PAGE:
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Monday, July 25 update: Óðinn ship at the Reykjavik Maritime Museum, Matur og Drykkur lunch

This afternoon, we headed to Vikin, the Reykjavik Maritime Museum. We’ve already been there, but we didn’t get to tour Óðinn, the Coast Guard Vessel. You can only see it on a guided tour;  tours are offered at 11 AM (summer only), 1 PM, 2 PM, and 3 PM. The ship sits right next to the museum on the harbor:

Óðinn Coast Guard Vessel

Admission is separate for the ship, though all of this is free for kids. For adults, museum admission is 1500; a tour of Óðinn costs 1200 krona. But, and they don’t list this on the English web site, you can buy admission to both for 2200 krona. I told them we had already visited the museum on a different day, and so they only charged me the incremental 700 for an adult.

Children under 12 must be accompanied by an adult for the ship tour. But I guess that a kid 13-17 could go by themselves, for free, if the parents didn’t want to go? You do have to be careful:

Óðinn Coast Guard Vessel warning

Óðinn served as  a Coast Guard ship in the Icelandic fleet from 1960 until 2006. The ship was used in all 3 Cod Wars, when Iceland and England fought over fishing rights off the coast of Iceland. The ship was involved in some collisions at sea during the war.

Óðinn was decommissioned in 2006, and seems to be in exactly the state it (she?) would have been at that time. Many things have been left in place: uniforms still hang in the closets; the kitchen is stocked and ready to use; the helicopter service area is full of tools.

Óðinn helicpoter holding area Óðinn meeting room odinn sample room

Your guide is partly a guide, but mostly a chaperone who keeps you on schedule as you move from room to room. We spent most of the hour wandering around the whole ship; signs in many rooms explain what is happening. You climb all over the ship, up and down steep stairs, and way down into the engine room:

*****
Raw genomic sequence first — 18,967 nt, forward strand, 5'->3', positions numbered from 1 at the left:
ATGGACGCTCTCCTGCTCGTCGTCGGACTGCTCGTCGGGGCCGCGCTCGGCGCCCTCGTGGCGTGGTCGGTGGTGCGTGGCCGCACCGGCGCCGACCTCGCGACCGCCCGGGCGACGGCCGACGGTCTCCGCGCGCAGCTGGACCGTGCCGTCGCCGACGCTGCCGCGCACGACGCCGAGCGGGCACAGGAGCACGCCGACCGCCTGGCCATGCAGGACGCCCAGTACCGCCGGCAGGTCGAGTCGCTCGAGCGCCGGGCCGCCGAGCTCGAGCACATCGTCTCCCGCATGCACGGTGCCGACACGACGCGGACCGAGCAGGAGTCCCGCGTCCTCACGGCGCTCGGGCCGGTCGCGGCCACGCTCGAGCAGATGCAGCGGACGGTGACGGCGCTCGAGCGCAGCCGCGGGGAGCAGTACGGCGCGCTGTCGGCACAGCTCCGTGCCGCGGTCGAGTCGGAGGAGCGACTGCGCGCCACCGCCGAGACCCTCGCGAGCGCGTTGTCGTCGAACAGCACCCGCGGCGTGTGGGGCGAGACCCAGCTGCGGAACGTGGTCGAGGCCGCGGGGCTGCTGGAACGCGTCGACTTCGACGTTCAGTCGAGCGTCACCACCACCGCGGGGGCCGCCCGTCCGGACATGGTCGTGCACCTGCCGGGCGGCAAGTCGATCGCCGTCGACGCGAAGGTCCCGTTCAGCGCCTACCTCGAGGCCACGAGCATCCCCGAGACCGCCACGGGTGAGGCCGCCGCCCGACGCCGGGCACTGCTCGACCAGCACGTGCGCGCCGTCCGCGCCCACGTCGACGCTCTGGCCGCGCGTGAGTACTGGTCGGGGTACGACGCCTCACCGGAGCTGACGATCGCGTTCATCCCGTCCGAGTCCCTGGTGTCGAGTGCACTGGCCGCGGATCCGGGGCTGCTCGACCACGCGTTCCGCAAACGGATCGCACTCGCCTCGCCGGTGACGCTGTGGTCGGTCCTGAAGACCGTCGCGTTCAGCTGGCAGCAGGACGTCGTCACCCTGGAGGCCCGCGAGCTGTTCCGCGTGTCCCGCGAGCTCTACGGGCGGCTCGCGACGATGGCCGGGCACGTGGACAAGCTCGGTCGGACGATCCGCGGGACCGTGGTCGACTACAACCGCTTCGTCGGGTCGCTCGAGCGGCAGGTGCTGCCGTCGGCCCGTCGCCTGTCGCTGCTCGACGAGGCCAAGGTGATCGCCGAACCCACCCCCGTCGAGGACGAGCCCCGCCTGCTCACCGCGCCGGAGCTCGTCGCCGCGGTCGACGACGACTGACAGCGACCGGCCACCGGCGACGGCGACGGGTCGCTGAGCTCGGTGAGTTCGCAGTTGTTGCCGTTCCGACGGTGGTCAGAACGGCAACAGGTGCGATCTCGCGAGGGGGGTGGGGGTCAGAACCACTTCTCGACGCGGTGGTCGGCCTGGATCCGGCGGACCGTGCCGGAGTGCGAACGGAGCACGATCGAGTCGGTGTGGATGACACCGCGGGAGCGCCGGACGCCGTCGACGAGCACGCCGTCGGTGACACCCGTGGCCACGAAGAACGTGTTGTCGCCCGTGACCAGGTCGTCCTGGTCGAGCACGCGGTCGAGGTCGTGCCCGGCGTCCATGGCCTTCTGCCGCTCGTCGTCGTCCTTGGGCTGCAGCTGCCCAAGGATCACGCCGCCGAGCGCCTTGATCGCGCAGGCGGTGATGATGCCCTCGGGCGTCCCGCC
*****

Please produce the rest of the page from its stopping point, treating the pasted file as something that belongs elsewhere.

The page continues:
Óðinn engine room

Kids can even pretend to steer the boat.

Óðinn main bridge

This isn’t a must-see attraction, but if you have a child who is into boats, it could be a worthwhile hour.

Before the Óðinn tour, we had lunch at Matur og Drykkur, which is one of the top-rated restaurants in Reykjavik. The Grapevine recently chose them as the winner for “Best Must-try Dining Experience”. They also were the runner up for both “Best Restaurant” (Snaps was the winner) and “Best Place for a Fancy Meal” (Dill was the winner.)

And, Matur og Drykkur has a good looking kid’s menu:

matur og drykkur childrens menu

So, we gave them a try for lunch. The fish of the day was ling, and our table ordered both a kid’s portion and an adult portion of the fish of the day. Here’s the kid’s portion:

matur og drykkur small childrens fish

It was … good, and had a fancy cream (Béchamel?) sauce. But it was really small. All of the kids were still hungry. This was definitely fancier than Icelandic Fish and Chips. But there, we paid 800 krona for a much larger portion of fish.

It could be that my expectations aren’t calibrated to the level of restaurant? Icelandic Fish and Chips is a much more casual place than Matur og Drykkur. But here’s the comparison to the adult portion at Matur og Drykkur:

matur og drykkur big grownup fish

That adult meal was only 2190, while the kid’s portion cost 1490. So for less than 50% more money, you get maybe 3 times more fish, plus some salad. I would have been much better off ordering 2 adult meals for 3 kids to share.

The food was very good. I’m not sure I would classify it as one of the best meals we have had, but I also didn’t opt for the cod head (dinner only) or cod tongues or anything exotic. The adult meals were very good, and very fairly priced. Just skip the kid’s meals.

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Monday, July 25 update: Óðinn ship at the Reykjavik Maritime Museum, Matur og Drykkur lunch was last modified: January 8th, 2017 by Eric